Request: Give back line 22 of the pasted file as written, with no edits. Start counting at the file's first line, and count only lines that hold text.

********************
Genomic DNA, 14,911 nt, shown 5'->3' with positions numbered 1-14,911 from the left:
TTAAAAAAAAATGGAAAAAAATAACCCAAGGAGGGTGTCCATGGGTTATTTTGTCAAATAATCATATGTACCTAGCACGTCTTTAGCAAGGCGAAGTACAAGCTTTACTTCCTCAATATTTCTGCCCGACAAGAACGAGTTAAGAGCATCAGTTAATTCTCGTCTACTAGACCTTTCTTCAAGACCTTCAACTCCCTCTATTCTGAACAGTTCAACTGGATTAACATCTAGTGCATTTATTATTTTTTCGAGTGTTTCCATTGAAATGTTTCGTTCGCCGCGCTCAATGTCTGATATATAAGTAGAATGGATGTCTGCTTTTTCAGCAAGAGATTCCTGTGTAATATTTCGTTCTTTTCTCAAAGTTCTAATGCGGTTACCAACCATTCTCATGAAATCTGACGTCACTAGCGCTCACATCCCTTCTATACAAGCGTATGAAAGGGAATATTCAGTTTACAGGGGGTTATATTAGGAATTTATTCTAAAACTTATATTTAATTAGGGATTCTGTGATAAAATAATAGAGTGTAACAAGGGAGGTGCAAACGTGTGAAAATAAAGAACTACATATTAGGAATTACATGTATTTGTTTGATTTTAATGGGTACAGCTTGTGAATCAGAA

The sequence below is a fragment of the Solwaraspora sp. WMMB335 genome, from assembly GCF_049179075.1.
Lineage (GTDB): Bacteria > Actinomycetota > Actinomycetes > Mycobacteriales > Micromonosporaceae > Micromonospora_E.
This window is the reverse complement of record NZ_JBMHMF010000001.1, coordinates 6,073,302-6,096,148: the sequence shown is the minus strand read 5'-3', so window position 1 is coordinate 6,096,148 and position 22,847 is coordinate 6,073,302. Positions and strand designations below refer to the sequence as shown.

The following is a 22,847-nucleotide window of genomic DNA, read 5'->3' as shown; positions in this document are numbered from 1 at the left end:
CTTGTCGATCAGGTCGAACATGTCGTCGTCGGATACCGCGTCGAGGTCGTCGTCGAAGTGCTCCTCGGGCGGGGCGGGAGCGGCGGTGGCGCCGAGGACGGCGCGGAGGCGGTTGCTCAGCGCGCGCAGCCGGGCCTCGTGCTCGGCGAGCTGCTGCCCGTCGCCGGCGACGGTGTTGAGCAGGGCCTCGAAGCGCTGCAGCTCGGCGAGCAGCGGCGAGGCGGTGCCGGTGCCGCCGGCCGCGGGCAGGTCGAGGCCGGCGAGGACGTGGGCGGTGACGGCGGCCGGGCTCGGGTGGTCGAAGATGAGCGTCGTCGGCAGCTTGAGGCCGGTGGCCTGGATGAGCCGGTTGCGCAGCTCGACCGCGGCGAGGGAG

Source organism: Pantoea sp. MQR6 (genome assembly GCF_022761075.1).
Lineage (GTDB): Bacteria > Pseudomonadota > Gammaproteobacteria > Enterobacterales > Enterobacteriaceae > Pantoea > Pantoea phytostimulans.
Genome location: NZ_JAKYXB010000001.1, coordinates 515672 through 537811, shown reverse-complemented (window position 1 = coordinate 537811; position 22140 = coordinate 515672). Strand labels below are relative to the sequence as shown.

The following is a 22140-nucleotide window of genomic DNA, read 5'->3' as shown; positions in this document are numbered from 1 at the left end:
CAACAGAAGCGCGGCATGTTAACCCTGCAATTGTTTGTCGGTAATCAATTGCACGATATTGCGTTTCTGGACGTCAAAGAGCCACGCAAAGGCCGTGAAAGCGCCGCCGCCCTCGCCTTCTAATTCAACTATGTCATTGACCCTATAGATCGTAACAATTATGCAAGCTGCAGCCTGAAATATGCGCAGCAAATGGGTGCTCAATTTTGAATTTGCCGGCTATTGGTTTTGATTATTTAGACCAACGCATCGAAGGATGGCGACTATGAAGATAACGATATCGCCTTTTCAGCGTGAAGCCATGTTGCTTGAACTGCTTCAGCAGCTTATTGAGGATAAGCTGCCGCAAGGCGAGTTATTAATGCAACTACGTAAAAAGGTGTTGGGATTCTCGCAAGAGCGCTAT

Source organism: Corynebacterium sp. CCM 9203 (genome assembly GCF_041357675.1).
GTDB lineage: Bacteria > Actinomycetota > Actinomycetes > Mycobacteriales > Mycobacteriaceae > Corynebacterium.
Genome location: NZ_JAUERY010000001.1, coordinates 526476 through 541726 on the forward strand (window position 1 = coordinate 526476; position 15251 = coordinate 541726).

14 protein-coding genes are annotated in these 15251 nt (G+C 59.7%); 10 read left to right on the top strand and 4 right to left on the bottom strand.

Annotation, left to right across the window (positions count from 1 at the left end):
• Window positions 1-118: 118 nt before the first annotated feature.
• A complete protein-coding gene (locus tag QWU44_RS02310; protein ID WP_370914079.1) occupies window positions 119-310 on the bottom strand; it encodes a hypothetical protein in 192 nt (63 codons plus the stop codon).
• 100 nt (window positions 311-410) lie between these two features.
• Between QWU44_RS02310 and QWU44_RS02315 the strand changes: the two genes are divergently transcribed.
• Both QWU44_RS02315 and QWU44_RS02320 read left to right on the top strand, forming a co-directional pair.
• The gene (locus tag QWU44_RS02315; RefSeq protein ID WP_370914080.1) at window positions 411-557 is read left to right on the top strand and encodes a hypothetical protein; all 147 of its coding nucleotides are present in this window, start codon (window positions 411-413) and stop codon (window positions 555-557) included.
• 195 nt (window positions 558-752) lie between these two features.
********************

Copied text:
• Both QWU44_RS02315 and QWU44_RS02320 read left to right on the top strand, forming a co-directional pair.